Control- Anton Corbijn
In the spirit of throwback Nottingham films it’s time to look at Control, Anton Corbijn’s biography of Ian Curtis and charts the rise of Joy Division. Filmed partly on location in Nottingham.
I had the good fortune to be cast as an extra in the film and actually made the final cut. Being a fan of the band and drawn like many to the tortured soul of one of the most enigmatic front men to emerge in the uk.
Corbijn’s film is far from the sex and drugs typical rock and roll biopic. It causes you to look again at the poetry of the songs as the film tries to place them into the context of what was going on in Ian Curtis’ troubled personal life.
In July 2006 filming started in Nottingham and me and fifty or so extras all met in dunelm mill car park in Radford and were lined up and inspected. Some of us were dressed in full joy division fandom with shirts and patches galore that the costume director informed us to remove as the scenes we are shooting are in the early days of joy division. After wardrobe we are taken to a pub on Radford road that has been given the 1970s treatment to look authentic. Me in my newly assigned tyedyed t shirt got grabbed with another three guys and told we are a band that are meeting Tony Wilson to get signed. We called ourself the bleachers and then proceeded to shit our pants for the next two hours not knowing what to expect.
We were sat down and given beer and cigerettes and Craig Parkinson who was playing Tony Wilson was very accomadating for four strangers looking lost. The scene began and Sam Riley (playing Curtis) came at the scene with an intensity that gave you butterflies. The scene was when Curtis wanted his band on television and Wilson was the man to do it. Slipping Wilson a note (that I probably can’t get away with saying) the band then started to make it big. I had read about this moment from varying versions and sources and it to me is a very important part of the Joy Division mythology. To be sat there watching it go on all around you while drinking kaliber larger with brown food colouring trying to remember on what dialogue queue I could take a pull on a cigerette made the whole situation surreal yet utterly fascinating.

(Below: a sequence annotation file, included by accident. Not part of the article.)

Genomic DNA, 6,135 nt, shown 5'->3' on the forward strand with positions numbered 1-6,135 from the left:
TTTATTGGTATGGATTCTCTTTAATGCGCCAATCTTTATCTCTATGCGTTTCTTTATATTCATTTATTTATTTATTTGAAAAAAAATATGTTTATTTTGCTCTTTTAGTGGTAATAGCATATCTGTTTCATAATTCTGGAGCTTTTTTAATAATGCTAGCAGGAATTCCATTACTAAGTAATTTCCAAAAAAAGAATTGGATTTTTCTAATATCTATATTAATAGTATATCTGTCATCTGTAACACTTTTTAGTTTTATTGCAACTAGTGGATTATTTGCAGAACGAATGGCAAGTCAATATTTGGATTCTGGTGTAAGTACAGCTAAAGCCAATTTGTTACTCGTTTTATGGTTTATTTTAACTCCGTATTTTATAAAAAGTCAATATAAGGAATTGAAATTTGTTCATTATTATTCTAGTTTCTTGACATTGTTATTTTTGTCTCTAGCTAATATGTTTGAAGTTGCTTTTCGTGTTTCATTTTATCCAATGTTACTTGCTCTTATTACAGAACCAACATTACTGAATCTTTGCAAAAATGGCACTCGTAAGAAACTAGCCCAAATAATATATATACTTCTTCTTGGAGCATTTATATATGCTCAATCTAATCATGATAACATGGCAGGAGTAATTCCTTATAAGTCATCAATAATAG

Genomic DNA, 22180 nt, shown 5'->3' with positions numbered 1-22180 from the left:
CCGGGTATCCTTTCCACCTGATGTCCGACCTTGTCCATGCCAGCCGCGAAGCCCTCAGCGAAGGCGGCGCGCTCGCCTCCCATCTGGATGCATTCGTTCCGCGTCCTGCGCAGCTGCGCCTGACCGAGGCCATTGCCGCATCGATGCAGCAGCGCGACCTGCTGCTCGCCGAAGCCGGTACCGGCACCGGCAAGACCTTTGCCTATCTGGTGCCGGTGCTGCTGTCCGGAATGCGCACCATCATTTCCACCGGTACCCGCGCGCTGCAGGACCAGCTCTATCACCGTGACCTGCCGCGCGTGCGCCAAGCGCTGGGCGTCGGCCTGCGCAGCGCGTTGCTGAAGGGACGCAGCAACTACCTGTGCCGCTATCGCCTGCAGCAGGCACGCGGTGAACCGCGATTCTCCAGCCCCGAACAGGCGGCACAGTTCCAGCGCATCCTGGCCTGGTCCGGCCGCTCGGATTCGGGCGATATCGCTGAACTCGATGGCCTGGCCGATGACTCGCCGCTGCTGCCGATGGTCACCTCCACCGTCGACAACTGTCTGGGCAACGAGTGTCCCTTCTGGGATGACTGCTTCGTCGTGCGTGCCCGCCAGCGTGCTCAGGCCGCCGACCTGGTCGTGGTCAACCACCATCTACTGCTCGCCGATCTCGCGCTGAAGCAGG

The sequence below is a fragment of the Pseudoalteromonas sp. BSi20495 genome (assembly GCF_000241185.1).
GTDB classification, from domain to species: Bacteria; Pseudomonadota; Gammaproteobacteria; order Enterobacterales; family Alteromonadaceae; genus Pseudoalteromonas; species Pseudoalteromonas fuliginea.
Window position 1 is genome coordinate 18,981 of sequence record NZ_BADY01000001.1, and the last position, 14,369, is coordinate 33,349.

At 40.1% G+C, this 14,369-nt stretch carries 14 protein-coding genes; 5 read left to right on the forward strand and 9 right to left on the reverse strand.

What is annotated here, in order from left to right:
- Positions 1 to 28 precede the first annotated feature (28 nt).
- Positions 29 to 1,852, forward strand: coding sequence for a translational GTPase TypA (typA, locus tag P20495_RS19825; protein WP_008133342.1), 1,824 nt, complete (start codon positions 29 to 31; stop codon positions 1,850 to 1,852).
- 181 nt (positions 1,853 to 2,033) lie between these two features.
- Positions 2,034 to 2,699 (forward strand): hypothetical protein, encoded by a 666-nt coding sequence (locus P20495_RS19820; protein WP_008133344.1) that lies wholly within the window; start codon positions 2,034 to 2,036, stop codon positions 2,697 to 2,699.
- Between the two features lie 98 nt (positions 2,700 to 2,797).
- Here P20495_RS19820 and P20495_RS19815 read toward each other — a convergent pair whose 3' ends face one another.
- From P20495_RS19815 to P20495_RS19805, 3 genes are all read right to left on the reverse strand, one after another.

Watching the film back the black and white used really does transform this current modern film to that of another time. Corbijn himself said the idea to show the film in black and white was to”reflect the atmosphere of Joy Division and the mood of the era” which I believe paid off extremely well. This also lends itself to Corbijn’s photography background which you see in every shot being framed and set with creative flair and artistic insight.
Nottingham people can enjoy spotting locations from around the city as Radford, the lace market and (I think) the meadows are all used.
You also have Nottingham’s own Samantha Morton playing Ian’s long suffering wife Debbie. She is hard to recognise at first, showing that chameleon like quality great actors have.
Although the films subject matter and tone is heavy going the story is a very human one so their are comedy moments and characters you really feel are rounded and real. There are great moments with the band together (they all played their own instruments and played live amazingly) and one of my favourite performances from Toby Kebbell as their manager Rob Gretton, he is just brilliant. A special mention to Sam Riley who really embodied the character of Ian Curtis. I remember when he walked out of his trailer that morning and sparked up a Marlborough red. He looked the part and that was when I knew this film would be something special.
I recommend to watch this film as it has so many things to latch onto and enjoy but more importantly, it makes you think long after the credits roll. Corbijn captures a glimpse into those lives that came together long ago and created lasting music where all around there was nothing. Ian Curtis was a reluctant cult figure that tried to be in control of his life and find solice in his words in an attempt to make some sense of it all. You see his choices and circumstances cause so much worry and panic- specially at the tender age of twenty three.
You may know the ending of the film before you watch it, there are other films that tell the tale and books that give their versions of events. This one is a labour of love, going to the source as best they could and Corbijn himself funding half the project himself. It may have some artistic licence taken and I’m sure those that were part of it have other versions of events but the spirit is definitely there and as Joy Division’s manager Tony Wilson (who signed their record contract in his own blood) said “in the choice between truth and legend, print the legend”.
Review by Adam Willis